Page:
Since Lia’s diagnosis eleven and a half months ago one of the things we’ve been watchful of and spent many long hours safeguarding against was the effect diabetes would have, if any, on everyone’s self-esteem. We watched out especially for Lia’s, but our worry was not limited to her well-being alone. Before this disease it was really no problem as few things we did ever favored one child over the other (though it might not seem that way to them) and if it did those feeling the offense were encouraged to talk about it or let it go. Parenting is not simple; kids mostly don’t understand that. You’ve got to speak up for yourself. Then came diabetes and it was like nothing any of us had ever experienced before and the sheer volume of the time it consumed had the potential to capture our attention and hold it hostage in ways we had never known. And for the longest while it did, and still does on a regular occasion. But like any of life’s harder challenges, there are some things you do well and some you don’t. The key to thriving is not falling into the trap of denial which will lead you to nowhere good. Diabetes was put here upon us, upon Lia; it’s hers and ours to figure out.
Some of the things we did well: educating everyone on diabetes, including them all in the planning of meals, and trying to be proactive in Lia’s treatment and care so that diabetes did not hinder normal activities and interests. Some of the things we did not so well: Expecting our diabetes experience to affect everyone the same way, yielding common sense to overconfidence, moving on before we were ready. For their part, the kids handled most things pretty nicely. They pushed when they felt the need for it, and pulled back when the moment called for less. They developed a sense of emotional intuitiveness about their parents, me especially, that sometimes in hindsight just made me want to cry.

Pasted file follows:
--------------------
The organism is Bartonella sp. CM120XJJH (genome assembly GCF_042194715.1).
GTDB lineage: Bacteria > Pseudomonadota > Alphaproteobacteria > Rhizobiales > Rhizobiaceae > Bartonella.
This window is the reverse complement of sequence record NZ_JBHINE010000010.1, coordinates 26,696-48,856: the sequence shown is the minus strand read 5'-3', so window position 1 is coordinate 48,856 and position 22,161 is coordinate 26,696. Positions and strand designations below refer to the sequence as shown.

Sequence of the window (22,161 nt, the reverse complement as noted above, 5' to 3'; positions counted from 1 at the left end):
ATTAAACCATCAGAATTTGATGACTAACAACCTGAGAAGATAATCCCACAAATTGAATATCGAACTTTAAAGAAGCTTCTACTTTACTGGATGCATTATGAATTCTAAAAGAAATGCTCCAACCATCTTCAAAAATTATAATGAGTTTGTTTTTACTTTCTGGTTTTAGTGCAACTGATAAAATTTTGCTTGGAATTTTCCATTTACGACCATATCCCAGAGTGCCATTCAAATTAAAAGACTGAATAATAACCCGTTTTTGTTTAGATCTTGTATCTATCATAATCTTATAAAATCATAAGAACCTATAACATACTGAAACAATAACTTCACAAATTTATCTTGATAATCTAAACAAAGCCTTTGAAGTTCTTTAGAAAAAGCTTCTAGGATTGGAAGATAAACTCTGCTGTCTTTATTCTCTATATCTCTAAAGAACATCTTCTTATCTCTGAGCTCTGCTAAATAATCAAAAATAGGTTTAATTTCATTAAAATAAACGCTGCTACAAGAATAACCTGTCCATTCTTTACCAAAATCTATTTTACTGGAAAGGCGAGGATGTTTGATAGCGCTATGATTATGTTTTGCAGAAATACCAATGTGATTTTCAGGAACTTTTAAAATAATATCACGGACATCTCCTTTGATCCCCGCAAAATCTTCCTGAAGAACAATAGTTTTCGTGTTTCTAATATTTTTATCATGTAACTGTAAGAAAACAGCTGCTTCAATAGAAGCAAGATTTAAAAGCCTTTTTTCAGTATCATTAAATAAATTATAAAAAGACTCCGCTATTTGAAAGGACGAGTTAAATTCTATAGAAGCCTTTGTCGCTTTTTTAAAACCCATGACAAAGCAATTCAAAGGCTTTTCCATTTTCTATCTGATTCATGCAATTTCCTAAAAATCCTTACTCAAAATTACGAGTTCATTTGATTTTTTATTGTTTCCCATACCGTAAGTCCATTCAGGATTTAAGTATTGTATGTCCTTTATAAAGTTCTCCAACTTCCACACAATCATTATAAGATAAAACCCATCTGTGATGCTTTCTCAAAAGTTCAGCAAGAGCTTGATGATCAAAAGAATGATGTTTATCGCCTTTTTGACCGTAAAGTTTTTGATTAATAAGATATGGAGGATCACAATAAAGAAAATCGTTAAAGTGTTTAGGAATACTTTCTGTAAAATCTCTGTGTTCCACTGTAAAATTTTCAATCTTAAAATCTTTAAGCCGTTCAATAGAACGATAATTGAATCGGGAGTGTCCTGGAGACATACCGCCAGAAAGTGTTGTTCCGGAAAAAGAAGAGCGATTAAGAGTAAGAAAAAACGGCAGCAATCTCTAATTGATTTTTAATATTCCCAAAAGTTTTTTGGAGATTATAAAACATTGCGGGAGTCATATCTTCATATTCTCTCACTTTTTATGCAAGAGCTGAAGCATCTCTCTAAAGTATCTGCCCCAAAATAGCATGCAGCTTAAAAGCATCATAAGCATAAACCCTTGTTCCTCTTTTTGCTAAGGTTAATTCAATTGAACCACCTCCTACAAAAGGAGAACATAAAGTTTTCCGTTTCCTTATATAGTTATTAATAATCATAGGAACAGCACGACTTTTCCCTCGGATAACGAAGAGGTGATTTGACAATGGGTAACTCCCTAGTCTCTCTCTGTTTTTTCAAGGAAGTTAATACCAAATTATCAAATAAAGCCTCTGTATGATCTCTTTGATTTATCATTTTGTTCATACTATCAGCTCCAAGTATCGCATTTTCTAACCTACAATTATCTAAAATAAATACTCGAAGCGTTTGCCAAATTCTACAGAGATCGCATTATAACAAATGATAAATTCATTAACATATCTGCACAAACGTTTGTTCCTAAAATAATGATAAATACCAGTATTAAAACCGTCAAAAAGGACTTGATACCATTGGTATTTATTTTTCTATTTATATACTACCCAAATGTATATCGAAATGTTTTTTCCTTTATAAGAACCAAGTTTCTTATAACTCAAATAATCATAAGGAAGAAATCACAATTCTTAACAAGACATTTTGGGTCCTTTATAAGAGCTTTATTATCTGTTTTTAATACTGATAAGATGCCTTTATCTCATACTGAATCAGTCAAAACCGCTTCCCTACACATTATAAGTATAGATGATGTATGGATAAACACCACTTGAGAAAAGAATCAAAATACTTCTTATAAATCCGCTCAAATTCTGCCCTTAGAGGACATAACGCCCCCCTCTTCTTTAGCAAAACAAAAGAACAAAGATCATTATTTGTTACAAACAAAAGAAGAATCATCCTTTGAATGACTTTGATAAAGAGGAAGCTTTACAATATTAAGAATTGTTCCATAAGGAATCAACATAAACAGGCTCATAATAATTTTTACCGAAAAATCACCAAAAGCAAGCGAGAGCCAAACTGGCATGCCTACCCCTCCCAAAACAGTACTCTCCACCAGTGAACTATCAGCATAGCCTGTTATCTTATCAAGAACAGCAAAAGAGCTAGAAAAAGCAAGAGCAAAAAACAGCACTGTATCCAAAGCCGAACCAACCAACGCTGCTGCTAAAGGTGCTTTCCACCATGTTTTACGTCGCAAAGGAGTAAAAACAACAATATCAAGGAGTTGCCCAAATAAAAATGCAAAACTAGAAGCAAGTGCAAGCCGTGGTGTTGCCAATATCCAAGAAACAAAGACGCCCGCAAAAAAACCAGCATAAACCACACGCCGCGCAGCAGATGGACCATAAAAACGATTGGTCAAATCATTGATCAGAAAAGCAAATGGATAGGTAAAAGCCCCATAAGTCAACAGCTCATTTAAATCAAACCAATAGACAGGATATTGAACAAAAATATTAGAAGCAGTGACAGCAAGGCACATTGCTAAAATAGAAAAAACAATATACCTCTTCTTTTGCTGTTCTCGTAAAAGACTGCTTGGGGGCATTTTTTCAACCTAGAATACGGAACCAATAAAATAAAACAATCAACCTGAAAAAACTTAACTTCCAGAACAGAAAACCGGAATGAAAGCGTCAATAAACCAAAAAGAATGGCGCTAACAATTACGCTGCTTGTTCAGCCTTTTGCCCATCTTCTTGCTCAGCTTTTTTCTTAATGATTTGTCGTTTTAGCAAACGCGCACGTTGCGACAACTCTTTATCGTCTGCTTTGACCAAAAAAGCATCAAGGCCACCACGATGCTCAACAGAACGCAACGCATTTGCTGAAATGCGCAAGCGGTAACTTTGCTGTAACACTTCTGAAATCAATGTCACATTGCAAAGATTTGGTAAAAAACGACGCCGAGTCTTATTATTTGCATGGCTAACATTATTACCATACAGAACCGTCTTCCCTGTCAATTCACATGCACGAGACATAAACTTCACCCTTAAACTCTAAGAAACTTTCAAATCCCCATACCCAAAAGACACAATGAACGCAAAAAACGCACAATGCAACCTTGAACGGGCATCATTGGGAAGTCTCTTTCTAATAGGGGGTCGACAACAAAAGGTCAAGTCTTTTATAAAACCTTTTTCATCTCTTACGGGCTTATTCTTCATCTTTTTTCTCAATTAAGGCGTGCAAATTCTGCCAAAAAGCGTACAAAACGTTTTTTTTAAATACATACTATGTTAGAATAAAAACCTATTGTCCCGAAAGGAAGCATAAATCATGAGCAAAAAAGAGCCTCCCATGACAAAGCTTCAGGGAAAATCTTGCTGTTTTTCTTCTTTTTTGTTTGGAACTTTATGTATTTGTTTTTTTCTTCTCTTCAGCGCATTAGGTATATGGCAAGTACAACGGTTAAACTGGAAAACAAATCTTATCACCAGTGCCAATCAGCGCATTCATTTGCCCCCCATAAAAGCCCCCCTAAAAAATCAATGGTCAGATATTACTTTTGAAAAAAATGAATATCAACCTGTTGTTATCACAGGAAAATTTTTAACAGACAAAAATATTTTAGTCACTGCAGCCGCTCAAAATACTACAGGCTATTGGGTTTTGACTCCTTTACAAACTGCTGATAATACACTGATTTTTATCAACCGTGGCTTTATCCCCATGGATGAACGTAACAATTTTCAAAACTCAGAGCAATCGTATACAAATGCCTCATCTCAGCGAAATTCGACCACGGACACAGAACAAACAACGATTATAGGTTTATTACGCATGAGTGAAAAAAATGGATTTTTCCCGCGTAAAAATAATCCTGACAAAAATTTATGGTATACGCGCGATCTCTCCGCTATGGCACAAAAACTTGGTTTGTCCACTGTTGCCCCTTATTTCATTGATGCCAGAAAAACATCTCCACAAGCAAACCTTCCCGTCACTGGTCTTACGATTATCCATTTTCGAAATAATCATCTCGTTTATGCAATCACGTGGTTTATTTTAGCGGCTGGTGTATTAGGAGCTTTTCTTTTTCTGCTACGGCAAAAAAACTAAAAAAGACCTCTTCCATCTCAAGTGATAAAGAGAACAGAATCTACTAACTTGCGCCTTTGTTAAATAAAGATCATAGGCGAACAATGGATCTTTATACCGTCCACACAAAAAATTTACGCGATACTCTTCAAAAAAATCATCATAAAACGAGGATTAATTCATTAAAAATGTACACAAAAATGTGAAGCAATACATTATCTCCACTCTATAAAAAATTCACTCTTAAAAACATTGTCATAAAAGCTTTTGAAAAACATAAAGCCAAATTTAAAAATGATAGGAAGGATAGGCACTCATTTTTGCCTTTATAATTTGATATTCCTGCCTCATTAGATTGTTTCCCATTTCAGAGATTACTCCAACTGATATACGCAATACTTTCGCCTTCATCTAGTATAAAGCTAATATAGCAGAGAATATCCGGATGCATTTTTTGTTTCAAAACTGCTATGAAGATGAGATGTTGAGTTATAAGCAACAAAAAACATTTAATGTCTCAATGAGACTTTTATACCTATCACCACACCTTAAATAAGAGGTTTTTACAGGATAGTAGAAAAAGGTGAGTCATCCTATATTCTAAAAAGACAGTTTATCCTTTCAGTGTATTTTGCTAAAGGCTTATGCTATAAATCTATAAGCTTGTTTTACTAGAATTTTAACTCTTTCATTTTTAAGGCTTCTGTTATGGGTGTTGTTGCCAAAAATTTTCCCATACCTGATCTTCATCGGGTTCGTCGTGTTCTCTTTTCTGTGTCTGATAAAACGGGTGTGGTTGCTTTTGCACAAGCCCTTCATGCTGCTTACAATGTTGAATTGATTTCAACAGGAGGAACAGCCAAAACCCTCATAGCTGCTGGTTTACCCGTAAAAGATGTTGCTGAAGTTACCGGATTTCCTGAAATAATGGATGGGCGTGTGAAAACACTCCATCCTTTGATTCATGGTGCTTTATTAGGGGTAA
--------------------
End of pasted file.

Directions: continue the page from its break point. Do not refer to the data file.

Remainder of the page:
Like that one time this summer when I asked our son John to write an essay about how diabetes had changed him. He was struggling through some issues of his own and I thought filtering time through the lens of a life-threatening illness would help guide him back on course. It didn’t work out that way and his bitter diatribe in response was hurtful and accusing. So I did what any parent would do and shot back and we both now are living with the consequences. What I had failed to grasp in his paper and in his reality was the fact that life does not stop for an adolescent. There is the self and then everything else. When their world comes under attack from any direction their underdeveloped means of coping is hardly any match for the unreality that ensues. Sometimes the only appropriate voice is that which is the quietest.